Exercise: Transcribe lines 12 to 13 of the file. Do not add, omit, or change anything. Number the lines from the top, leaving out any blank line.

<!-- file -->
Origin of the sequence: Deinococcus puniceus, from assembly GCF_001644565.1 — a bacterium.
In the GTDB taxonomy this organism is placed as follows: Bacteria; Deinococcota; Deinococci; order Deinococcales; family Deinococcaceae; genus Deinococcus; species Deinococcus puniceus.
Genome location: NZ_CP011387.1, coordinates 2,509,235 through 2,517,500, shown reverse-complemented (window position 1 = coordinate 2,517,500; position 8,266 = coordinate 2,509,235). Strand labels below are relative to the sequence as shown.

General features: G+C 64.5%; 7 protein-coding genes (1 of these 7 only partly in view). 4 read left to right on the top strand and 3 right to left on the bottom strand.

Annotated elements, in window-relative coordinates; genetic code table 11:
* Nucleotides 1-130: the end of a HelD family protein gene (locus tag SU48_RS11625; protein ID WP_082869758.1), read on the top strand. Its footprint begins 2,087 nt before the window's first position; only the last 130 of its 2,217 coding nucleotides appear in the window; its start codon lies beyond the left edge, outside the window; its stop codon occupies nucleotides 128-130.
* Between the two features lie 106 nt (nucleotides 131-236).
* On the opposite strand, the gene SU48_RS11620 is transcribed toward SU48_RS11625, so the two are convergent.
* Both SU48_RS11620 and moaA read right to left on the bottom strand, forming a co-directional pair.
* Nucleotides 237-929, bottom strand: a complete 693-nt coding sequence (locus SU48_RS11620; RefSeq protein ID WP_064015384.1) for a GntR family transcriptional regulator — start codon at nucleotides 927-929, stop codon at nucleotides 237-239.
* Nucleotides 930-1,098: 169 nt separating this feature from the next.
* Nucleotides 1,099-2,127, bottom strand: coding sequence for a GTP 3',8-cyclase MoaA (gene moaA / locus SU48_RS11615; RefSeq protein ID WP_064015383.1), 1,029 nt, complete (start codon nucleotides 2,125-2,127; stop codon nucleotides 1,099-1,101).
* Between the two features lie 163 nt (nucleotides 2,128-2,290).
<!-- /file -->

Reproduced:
* Nucleotides 1,099-2,127, bottom strand: coding sequence for a GTP 3',8-cyclase MoaA (gene moaA / locus SU48_RS11615; RefSeq protein ID WP_064015383.1), 1,029 nt, complete (start codon nucleotides 2,125-2,127; stop codon nucleotides 1,099-1,101).
* Between the two features lie 163 nt (nucleotides 2,128-2,290).